The art of reconciliation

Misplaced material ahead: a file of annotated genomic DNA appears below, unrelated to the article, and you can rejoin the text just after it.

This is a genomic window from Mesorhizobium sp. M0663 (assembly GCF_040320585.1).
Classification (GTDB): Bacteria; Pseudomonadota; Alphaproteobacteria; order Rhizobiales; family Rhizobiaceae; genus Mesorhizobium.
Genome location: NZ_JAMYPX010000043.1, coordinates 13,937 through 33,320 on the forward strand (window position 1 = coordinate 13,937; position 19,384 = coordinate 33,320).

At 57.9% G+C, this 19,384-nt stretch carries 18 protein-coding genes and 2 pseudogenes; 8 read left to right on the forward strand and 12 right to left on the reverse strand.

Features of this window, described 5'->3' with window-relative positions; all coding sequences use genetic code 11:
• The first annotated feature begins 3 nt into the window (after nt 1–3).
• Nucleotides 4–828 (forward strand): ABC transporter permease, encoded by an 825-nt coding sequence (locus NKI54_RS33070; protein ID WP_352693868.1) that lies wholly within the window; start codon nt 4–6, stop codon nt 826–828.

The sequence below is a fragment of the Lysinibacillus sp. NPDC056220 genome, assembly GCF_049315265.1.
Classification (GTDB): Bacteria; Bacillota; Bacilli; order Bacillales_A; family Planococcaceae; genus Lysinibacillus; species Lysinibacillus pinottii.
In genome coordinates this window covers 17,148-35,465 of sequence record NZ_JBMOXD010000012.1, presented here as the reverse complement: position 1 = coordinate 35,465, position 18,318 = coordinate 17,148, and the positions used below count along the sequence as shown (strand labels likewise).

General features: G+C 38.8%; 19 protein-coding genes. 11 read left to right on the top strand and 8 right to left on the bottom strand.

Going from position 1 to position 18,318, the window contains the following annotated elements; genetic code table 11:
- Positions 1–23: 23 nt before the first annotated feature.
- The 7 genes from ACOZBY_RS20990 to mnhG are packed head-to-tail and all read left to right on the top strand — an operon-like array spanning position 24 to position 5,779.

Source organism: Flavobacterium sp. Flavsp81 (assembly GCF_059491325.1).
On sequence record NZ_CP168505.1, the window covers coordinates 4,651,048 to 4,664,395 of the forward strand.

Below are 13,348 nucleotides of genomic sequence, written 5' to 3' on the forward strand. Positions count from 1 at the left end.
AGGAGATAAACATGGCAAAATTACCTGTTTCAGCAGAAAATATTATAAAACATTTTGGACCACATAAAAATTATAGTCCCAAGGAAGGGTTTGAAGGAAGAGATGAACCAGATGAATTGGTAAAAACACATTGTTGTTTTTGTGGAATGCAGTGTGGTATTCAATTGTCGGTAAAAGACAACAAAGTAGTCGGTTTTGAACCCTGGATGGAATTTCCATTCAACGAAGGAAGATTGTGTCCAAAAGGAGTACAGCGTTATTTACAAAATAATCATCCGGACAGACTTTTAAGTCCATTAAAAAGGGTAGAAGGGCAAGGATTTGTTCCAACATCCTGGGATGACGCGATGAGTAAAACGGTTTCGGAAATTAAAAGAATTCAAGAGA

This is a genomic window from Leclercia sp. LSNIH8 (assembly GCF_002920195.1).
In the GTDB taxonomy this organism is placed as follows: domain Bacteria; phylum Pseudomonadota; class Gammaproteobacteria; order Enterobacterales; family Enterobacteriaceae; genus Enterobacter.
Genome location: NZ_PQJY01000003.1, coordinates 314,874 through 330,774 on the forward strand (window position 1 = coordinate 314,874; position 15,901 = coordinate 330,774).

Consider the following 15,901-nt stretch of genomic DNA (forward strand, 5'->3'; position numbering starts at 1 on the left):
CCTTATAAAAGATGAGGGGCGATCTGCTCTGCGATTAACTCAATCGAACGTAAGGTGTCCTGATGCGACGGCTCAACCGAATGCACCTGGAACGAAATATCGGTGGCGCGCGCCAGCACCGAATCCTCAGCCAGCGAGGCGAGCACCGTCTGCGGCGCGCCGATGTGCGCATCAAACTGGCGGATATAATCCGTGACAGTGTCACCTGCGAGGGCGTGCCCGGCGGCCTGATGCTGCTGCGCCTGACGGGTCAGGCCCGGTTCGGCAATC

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An examination of the visual culture of the New Orleans’ World’s Industrial and Cotton Centennial Exposition is revelatory of the formation of American attitudes about race, ethnicity, aesthetics, and regional as well as national identity. Overlooked in the American art historical scholarship on world’s fairs, the New Orleans event was one of a number of regional and international expositions held in the United States between Philadelphia’s Centennial Exhibition of 1876 and Chicago’s World Columbian Exposition of 1893 that endeavored to promote regional reconciliation after the Civil War and establish a cohesive national identity. Although the relationship between developments in the fine arts in the United States and world’s fairs held there is an established part of American art historical scholarship, there has been no art historical scholarship on the fine arts exhibition at the New Orleans fair. This dissertation seeks to cast light on that fine arts exhibition in the context of the New Orleans world’s fair. To do this effectively the visual culture of the fair itself requires exploration. The buildings, fairgrounds, various displays created by the states and the United States government, and magazine illustrations created to cover the event, provide a broader socio-historical context in which to consider the art exhibited. This will, in turn, illuminate the national commercial and cultural agenda in which artistic production took place, as well as the role played by the New Orleans fair in the promotion of regional reconciliation during the postbellum era, the establishment of a singular national identity, and fair’s place in the development of American art.